AS: I didn’t see a Buñuel or Jodorowsky film until the late ’80s, but I did watch ’70s Mexican TV, stuff like El Chapulín Colorado and El Santo films. Back then, Mexican TV was bizarre and creative — maybe a little twisted. But I was a kid of the video stores, especially mom-and-pop video stores. I could watch Star Wars or an Indiana Jones film in theaters, but on video, I could discover the Italian horror films of the ’70s and ’80s, like Fulci and Argento, or American indie stuff like The Evil Dead, or Canadian stuff like The Brood.
Video was awesome. It was something new and very exciting. It was the most intimate experience between you and the movies. I mean, you can rewind, pause, and play it again, so my main goal in renting was to learn — to see the stuff that no one wanted to play at the movies or on TV. Video stores were my film school. When everybody was talking about Rocky II or Gremlins, I was exploring Last House from the Left or The Texas Chainsaw Massacre for the very first time.
CD: I understand the creator of Rue Morgue was born and raised in Tijuana. Is that a coincidence, or is there a tradition of horror culture there?
AS: There is something about Tijuana that makes us want to be aggressive and furious in every way. I’m not talking just about cinema and arts…everything: the way we live, the way we eat, the way we worship something.
I remember back in the ’80s, the whole Smiths/Morrissey trend. People were really thinking about killing themselves or being depressed. How can you relate to a British white dude with totally different values? [Laughs]. But it is because of the desire to be part of something, wanting to belong. Because, for a while, we never fit into the country’s traditions and values, so we searched for a cultural identity. Mix that with being a border town — the weak part of the border town — and, boom! You got yourself a third-world city that is very self-conscious, but very ignored at the same time. So, yeah, it’s all frustration, and frustration could lead to violence and chaos.
But what happens if you put that feeling outside the city, in the right place at the right time? Violence and chaos in real life aren’t cool at all, but as a state of mind it could lead to something good, something unique, like the punk movement, and I guess that’s what happened to Rodrigo [Gudiño] from Rue Morgue. He is a very methodical man, but he can’t deny the carretera escenica (the scenic road) influence in his life. He saw his first accident on that road to Playas de Tijuana. The gore haunted him for many years, and he ended up creating the biggest horror-film magazine of the 2000s. It’s no coincidence. The cliché is true. I’ve been robbed a couple of times with a gun to my head, but I can’t deny I’ve been curious about slowing down at an accident and trying to catch a glimpse of gore.
Frustration was the essence of the underground culture. There wasn’t any true horror tradition in the country’s mainstream for many years. Guillermo del Toro [the Mexican director of Hellboy and Pan’s Labyrinth] was an exception, but if you look at the themes and ideas of Mexican cinema between 1988 and 1998, most of it was dull and full of academic shit. There wasn’t any room for genre films. But in Tijuana, we were doing serial-killer films, zombie films, cyberpunk films, ghost films, fantasies, etc. So I guess horror films became the new punk, and Guillermo del Toro was like our David Bowie — the only mainstream dude that we love! [Laughs]. Plus, we have a tradition of b-movie companies. Baja Films could be the Full Moon Productions of Mexico.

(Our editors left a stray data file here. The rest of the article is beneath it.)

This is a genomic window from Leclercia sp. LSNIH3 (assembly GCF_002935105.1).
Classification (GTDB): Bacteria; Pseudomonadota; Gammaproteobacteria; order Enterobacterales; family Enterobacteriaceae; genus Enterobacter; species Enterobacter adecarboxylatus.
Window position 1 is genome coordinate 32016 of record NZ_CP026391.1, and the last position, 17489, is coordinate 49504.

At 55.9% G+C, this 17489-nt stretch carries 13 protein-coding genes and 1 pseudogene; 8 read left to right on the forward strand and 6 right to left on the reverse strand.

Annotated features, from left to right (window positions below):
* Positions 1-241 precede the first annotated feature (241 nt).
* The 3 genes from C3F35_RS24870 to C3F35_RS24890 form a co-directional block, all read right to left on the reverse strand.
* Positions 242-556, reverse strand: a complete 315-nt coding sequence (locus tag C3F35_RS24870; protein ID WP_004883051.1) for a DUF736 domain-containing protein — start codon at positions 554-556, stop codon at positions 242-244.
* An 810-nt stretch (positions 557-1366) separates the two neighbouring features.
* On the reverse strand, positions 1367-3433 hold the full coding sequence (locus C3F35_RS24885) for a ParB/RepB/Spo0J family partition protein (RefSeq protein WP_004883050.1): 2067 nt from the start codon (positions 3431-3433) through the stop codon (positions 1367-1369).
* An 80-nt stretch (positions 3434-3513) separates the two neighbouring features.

The main reason I said that Tijuana’s real cinema is about horror and the fantastic is because we do not identify ourselves with the reality of Mexico. We create our own Mexico through movies, music, photography, etc. Local horror filmmakers do not make horror ugly. Our films are not about the horror of real life; our horror is about liberation, about trying to know each other. And we are still searching.
Today, there is no underground anymore, and horror culture is established across the country, but there is a new breed of aggressiveness and anger in the city. Ego is a big part of it, as well as self-indulgence. And I think that is really cool, because those characteristics maintain a bizarre and freakish side to the city, and we need that. Tijuana should stay raw and eccentric. That’s the essence of its art and culture...you know what I mean? Maybe we can do our own Tijuana Chainsaw Massacre film, but at the same time, our own Liquid Sky.
CD: What is your camera of choice, and why?
AS: I’m definitely from the digital generation. I come from the generation that used Final Cut Pro for the very first time, but I feel comfortable with any format. I own a Canon 6D, but high-resolution is not what drives me. In fact, I hate that almost every HD indie project looks the same. Do not get me wrong — I love HD, but it makes us lazier. That’s why I still use my regular Mini DV Cam from Panasonic (DVX100), or even my VHS camcorder. I always force myself to work under other conditions than the crystal-clear HD.
By the way, VHS is the new Super 8. Contrary to what people think, it’s beautiful, and it will never go away.
CD: Do you approach your music videos differently from your short films?
AS: Good question, but it is no different for me. I listen to the music and let my subconscious take me. If an image from my subconscious says that something is right, it is right!
Much of the video discussed in this article can be found on the Escandalos channel on Youtube.